Toyota's image in 'freefall' over recalls
TOYOTA'S reputation is in "near freefall" in the wake of drivers' worries over faults plaguing eight of its models, brand experts said yesterday.
The world's largest carmaker yesterday launched a recall of more than 400,000 Prius and other hybrids over brake problems, on top of more than 8 million other models being recalled for repairs to accelerator faults and other problems.
In the UK, these include 8,500 of the latest Prius and a total of 180,000 iQ, Yaris, Auris, Corolla, Verso, Avensis, and Aygo models.
BrandIndex, which tracks brand perception for pollsters YouGov, has predicted Toyota would suffer long-term brand damage following the recalls.
The research and consulting organisation said Toyota's reputation had been tarnished by its failure to react quickly to consumer concerns over the faults.
BrandIndex said Toyota's brand perception had "dropped dramatically", having previously ranked among the leading car brands and top 10 per cent of all brands over the past two years.
A spokesman said: "The brand has been in a near freefall over the past ten days in the UK, United States and Germany." The ranking includes quality, value, satisfaction and corporate reputation.
Ted Marzilli, Global BrandIndex's managing director, said the key question for Toyota was how long this dent in consumer perception would last.
He said the firm was facing the same potential damage as Southwest Airlines in the US, which took six months to recover its reputation after being fined for safety violations two years ago.
He said: "The Toyota crisis is similar in magnitude. We wait to see whether there will be a similar recovery period, providing no additional missteps occur."
The Prius fault has been found while braking on bumpy or slippery roads. It threatens to overshadow other problems because of the petrol-electric model's high-profile green image.
Toyota said the fault related to an "inconsistent brake feel" during slow and steady braking on surfaces when the anti-lock braking system (ABS) was activated.
This affects the third-generation version, which has been on sale in the UK since last August.
The 437,000 cars being recalled worldwide also include the Lexus HS250h, which is not available in the UK. There have been reports of more than 120 cases of braking problems in the US but Toyota said there had been no crashes linked to the problem in Europe.
Toyota GB said the recall would include a software upgrade in the ABS. The procedure would be carried out free of charge and would take about 40 minutes using standard test equipment in use at all authorised Toyota service centres.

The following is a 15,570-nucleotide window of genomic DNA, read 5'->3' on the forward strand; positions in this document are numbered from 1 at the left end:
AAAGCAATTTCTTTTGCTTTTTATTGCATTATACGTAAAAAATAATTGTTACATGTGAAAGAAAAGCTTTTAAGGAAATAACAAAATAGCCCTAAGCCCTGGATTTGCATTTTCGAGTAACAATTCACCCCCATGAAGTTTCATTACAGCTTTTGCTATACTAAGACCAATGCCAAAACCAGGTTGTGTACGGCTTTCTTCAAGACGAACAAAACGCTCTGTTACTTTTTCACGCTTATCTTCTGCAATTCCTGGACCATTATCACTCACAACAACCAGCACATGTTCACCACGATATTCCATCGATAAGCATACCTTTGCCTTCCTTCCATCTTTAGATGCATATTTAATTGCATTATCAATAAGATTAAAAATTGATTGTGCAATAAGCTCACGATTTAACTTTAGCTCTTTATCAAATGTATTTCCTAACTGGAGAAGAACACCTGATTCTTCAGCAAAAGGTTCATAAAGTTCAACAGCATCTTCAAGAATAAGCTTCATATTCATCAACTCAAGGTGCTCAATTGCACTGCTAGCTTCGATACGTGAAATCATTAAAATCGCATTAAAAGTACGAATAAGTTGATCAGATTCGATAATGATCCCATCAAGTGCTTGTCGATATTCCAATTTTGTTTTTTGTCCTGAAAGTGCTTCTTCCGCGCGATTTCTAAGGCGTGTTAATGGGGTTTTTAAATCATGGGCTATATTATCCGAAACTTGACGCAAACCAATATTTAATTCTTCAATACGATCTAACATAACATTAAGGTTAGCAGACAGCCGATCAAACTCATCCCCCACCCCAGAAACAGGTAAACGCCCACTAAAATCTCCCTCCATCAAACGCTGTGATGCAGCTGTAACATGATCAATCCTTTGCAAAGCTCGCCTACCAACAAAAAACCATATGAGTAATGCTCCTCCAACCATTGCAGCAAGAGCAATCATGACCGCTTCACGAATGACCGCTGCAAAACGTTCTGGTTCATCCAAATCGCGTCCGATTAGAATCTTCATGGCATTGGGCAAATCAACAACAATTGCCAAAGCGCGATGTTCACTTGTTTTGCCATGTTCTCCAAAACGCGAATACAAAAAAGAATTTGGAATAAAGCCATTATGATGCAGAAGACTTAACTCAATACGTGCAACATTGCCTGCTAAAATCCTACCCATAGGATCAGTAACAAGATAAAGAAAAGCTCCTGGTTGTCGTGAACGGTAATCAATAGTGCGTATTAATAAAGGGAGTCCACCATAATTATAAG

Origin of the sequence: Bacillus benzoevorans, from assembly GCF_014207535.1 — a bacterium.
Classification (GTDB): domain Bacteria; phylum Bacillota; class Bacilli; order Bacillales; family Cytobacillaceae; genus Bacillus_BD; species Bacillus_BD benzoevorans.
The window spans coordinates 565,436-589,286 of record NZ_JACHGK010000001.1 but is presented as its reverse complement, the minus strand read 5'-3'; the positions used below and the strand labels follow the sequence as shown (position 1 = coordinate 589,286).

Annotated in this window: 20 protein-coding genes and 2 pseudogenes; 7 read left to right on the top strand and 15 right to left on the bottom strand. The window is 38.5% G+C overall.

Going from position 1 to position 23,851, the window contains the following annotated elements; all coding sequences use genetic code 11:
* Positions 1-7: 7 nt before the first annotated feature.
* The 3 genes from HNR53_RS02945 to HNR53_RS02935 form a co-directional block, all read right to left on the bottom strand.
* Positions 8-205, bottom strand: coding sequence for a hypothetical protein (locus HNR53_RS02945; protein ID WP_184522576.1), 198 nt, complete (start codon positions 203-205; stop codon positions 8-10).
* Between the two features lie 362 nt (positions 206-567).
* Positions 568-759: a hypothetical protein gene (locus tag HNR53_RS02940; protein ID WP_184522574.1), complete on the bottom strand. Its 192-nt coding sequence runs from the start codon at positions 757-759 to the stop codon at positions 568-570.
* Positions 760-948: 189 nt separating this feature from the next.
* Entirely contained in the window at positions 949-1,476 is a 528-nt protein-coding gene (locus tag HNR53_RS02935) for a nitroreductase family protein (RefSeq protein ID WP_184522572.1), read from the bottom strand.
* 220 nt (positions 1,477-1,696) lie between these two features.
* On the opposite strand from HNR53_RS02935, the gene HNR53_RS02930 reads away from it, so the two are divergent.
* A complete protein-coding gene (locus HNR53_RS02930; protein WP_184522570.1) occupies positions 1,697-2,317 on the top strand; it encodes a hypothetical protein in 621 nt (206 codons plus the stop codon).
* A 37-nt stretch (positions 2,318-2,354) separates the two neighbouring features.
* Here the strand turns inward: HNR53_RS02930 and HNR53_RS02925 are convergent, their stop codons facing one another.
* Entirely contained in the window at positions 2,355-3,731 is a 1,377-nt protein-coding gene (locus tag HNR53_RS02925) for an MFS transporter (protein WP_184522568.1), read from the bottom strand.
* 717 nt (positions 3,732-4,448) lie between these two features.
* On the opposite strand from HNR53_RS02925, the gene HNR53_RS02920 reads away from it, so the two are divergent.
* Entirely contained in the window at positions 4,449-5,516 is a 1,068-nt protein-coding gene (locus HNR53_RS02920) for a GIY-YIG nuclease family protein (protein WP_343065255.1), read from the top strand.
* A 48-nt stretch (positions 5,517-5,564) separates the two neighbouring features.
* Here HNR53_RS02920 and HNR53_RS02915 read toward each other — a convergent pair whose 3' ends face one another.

The company will write to every owner in the next few days. A spokesman said: "The cars are safe to drive. At no time are drivers without brakes."
There was support for the troubled company from the AA, whose president Edmund King said: "We believe that Toyota is dong the right thing by recalling these cars. The consumer prefers manufacturers to be open about potential problems."
The UK models being recalled over accelerator problems are the iQ produced from November 2008 to November 2009; Yaris from November 2005 to September 2009; Auris from October 2006 to January 2010; Corolla from October 2006 to December 2009; Verso from February 2009 to January 2010; Avensis from November 2008 to December 2009; and automatic gearbox Aygo models from February 2005 to August 2009.
However, the UK's largest online used car retailer reported Toyota prices were remaining steady.
Fredrik Skantze, of Autoquake.com, said: "There's been no evident negative impact on consumer demand for used Toyota models that are not included in the recall."
DON'T DRIVE, SAYS 'MR LOOPHOLE'
TOYOTA owners were yesterday urged not to drive vehicles affected by the recalls by the lawyer dubbed "Mr Loophole" due to his success in achieving acquittals for celebrities charged with motoring offences.
In a move placing him in direct conflict with advice issued by Toyota and insurers, Nick Freeman said drivers should get Toyota to pick up their cars for the repair work to avoid legal risks.
He said: "If I had a Toyota, I would not even drive it to the dealership for the repair work to be done. What if you had an accident on the way? You could be criminally liable."
However, Toyota yesterday repeated assurances that drivers' cover was not affected by the recalls and highlighted an announcement by the Association of British Insurers (ABI) last week which stated: "Motor insurance policies will continue to cover Toyota owners affected by the recall.
"Any claims will be dealt with in the normal way, in accordance with the terms and conditions of the policy."
Toyota GB said: "Should this clear reassurance by the ABI not be enough, Toyota will happily offer cover to any Toyota driver, replicating the same terms as their existing policy."
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